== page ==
Gamma Iron- (γ-Fe) After reaching 1,394 °C, the iron becomes austenitic, meaning it transitions to a face centred cubic lattice, which is more closely packed than the body centred lattice and thus reduces in volume slightly (~8%). γ-Fe is capable of dissolving over 2% more carbon than other, lower temperature phases of iron.

Alpha Iron- (α-Fe) Below  912 °C (1,674 °F), pure iron transitions back to a cB lattice structure. If pure α-Fe exists in this form, it is also called Ferrite. α-Fe saturation for carbon is only .021% by weight, which is significantly lower than the previously mentioned γ-Fe. Depending on the temperature, Alpha Iron can exist in two forms, depending on its magnetic properties. Below the Curie Temperature (Tc), the temperature at which the metal transitions between being paramagnetic and ferromagnetic, the iron is considered only to be α-Fe. For pure iron, this temperature is 770 °C (1,418 °F), and below which the Ferrite is ferromagnetic, meaning it will respond to a magnetic field.

            Beta Iron- (β-Fe ) Above Tc but below the phase transition to Ferrite, the lattice (still body centred cubic), becomes paramagnetic. Beta Iron is identical to Alpha Iron excepting this difference. Due to the loss of magnetic response above the Curie Temperature, it is often used as a reference for simple high carbon steels during heat treatment. However, the difference (in pure iron, which decreases in eutectic steels) is still 142 °C (256 °F), which is fairly significant given the impossibility of hardening below the cB/cF transition.

Alloying Iron and the Crystal Structure

To alloy steel, additional elements must be introduced to the lattice. Because the distance between lattice points (centres spheres that represent the entirety of the atom which occupies that space) is dependent on the atoms that form the lattice, introduction of other atoms will change the crystal structure around that flaw. Several types of point defects exist within the crystal lattice, where two general types of involve the introduction of non-lattice elements. How the lattice is effected by the defects will determine many of the material properties in addition to what the particular atom is that causes that defect. Defects by definition do not change the classification of the parent crystal lattice system. It is also worth mentioning that a metallic alloy, rather than a specific repeated molecule like SiO2 in quartz which has a tetragonal base crystal lattice, there no base lattices that uniformly include all of the elements found within it. However, in certain situations, such as in steel, there can be centralized lattices between some of the alloyed elements (namely in the iron-carbon system, while the additional alloyed elements remain substitutional or interstitial defects).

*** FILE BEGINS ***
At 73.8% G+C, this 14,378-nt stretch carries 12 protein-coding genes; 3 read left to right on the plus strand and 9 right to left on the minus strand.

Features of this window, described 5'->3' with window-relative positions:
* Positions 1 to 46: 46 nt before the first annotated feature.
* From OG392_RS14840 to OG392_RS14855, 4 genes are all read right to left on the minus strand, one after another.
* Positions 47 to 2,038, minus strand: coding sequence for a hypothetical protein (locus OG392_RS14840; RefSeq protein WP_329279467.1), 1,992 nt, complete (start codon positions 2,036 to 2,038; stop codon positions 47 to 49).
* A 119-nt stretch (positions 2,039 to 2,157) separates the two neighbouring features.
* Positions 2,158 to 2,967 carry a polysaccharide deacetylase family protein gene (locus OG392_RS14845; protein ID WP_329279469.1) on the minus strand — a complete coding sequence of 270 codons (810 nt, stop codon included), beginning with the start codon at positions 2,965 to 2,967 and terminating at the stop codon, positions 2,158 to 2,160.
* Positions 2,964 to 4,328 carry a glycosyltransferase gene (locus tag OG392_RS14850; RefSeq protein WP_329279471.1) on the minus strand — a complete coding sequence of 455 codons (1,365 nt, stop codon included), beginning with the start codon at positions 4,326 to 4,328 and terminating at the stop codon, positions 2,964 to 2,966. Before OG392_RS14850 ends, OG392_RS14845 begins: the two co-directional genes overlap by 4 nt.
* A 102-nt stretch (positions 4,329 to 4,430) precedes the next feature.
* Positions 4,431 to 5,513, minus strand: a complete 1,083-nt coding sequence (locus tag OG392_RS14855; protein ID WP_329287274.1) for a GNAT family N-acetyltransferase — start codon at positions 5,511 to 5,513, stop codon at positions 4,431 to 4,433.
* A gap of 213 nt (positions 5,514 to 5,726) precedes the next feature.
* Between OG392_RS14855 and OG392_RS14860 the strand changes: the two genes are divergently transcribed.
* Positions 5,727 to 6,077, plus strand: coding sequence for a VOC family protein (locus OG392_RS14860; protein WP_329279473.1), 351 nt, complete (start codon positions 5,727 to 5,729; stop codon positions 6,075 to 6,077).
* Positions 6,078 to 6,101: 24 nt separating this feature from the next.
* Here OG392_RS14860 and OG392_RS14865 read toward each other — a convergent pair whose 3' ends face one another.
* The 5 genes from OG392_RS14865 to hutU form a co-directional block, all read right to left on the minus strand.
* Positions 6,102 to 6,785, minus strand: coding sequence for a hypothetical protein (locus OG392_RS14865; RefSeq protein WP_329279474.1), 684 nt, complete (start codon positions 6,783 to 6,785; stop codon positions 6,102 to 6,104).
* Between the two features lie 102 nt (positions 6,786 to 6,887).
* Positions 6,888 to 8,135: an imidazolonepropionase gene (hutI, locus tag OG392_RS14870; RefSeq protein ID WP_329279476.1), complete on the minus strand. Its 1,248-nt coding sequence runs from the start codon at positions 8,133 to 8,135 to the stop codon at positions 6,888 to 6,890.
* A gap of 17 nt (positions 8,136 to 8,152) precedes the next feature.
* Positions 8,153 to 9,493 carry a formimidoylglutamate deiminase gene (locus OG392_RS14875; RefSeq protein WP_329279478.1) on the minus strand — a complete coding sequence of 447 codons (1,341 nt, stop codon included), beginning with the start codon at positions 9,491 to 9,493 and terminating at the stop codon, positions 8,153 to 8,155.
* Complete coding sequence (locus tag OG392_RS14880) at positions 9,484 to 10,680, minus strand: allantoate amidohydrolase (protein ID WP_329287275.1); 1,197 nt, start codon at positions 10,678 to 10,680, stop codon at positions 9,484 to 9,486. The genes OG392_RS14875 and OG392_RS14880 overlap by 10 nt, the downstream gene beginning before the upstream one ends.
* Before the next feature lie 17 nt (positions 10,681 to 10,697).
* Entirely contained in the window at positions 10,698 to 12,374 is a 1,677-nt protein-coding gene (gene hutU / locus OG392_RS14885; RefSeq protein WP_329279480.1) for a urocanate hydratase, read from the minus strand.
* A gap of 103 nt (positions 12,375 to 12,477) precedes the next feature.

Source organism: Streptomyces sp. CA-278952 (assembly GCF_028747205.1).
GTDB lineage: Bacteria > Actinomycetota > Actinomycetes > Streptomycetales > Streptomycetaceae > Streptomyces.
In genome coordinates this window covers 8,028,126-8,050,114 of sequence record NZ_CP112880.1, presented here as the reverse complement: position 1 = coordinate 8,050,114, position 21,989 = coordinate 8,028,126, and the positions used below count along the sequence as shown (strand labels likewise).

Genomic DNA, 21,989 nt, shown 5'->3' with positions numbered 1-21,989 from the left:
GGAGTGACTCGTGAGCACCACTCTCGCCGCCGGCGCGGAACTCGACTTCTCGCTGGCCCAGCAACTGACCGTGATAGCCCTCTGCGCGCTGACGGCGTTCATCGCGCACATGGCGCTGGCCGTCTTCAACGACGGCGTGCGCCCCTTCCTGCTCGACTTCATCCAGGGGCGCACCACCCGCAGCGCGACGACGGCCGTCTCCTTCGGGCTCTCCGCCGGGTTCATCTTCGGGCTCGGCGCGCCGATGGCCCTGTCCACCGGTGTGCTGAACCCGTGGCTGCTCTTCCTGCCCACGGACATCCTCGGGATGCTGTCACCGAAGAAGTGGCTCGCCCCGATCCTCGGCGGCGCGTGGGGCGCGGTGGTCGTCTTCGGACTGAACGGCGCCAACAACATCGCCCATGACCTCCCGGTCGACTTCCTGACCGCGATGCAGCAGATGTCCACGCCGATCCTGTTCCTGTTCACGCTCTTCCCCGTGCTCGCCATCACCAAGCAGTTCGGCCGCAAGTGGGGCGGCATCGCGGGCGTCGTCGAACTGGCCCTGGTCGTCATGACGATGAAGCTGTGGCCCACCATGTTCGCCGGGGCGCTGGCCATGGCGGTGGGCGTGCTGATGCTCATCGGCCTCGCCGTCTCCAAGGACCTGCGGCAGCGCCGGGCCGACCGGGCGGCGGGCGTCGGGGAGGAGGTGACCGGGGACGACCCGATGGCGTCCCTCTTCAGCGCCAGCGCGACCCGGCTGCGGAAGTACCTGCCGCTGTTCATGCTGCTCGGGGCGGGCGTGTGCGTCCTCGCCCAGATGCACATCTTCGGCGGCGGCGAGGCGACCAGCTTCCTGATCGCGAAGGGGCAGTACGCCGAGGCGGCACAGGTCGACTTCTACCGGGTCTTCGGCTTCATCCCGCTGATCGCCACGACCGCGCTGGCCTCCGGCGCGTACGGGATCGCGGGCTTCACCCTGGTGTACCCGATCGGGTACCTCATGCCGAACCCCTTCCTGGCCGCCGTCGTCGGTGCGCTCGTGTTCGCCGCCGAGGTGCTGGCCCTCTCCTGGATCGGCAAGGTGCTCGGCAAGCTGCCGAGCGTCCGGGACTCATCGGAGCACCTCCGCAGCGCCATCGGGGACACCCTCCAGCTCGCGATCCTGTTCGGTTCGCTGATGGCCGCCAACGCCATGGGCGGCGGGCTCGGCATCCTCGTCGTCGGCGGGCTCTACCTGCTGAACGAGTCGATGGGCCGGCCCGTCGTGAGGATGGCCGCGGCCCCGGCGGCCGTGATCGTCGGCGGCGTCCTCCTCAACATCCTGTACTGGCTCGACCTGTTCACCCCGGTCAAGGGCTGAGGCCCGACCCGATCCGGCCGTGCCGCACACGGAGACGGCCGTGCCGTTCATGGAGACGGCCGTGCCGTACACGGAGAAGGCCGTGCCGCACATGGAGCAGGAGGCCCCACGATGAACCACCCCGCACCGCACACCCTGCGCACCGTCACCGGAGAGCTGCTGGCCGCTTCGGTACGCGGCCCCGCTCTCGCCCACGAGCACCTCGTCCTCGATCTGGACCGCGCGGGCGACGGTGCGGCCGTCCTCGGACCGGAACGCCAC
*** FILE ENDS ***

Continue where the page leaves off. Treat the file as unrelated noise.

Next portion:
Vacancies- A type of lattice defect that exists in all lattices, whether or not there is a non-base atom introduced. This is a hole in the lattice where a lattice point would regularly have an atom reside. Because these defects always exist, all ductile metallic lattices can be work hardened, meaning the mechanical deformation of the lattice which results in the pinning of these defects in positions which require high amounts of energy to move.

            Substitutional- Point defects where a single lattice point of a uniform lattice is replaced with another element. In the case of steel, this will not replace iron with carbon, instead being additional alloyed elements such as vanadium or chromium. Depending on the relative size of the substituted element, the lattice will undertake compressive and tensile stress to accommodate the difference. The immediate neighbours of the substitutional point defect will experience the largest stress, while those farther out will experience little change.

            Interstitial- Point defects where additional lattice points are introduced between the normal points. In steel formed with ferrite, carbon is an interstitial defect, and occupies a space approximately twice the equivalent spherical volume of the interstitial holes present in the carbon, which introduces a large amount of stress to the structure and why the maximum dissolved carbon content is .021%.

Pinning of dislocations, whether vacancies, substitutions, or interstitial defects, will cause the material to become harder and more brittle, as the dislocations will require more energy to shift to an unpinned position. As a result, all metals which are capable of undertaking plastic deformation without failure are capable of work hardening. This also means that work hardening of a hardenable alloy of steel is distinctly different from the phase transformation which can harden it via quenching. Additionally, it should be noted that defects in steel will undergo diffusion, so alloy gradients will slowly equalize over time. At higher temperatures, this occurs more rapidly, as the defect atom (interstitial or substitutional) is given more energy to move out of the lattice position it occupies. Similarly, pinned defects will migrate to equilibrium within the material over time, again more rapidly at higher temperature, which may re-locate them from their pinned, dislocated position.

Eutectoid and Eutectic principles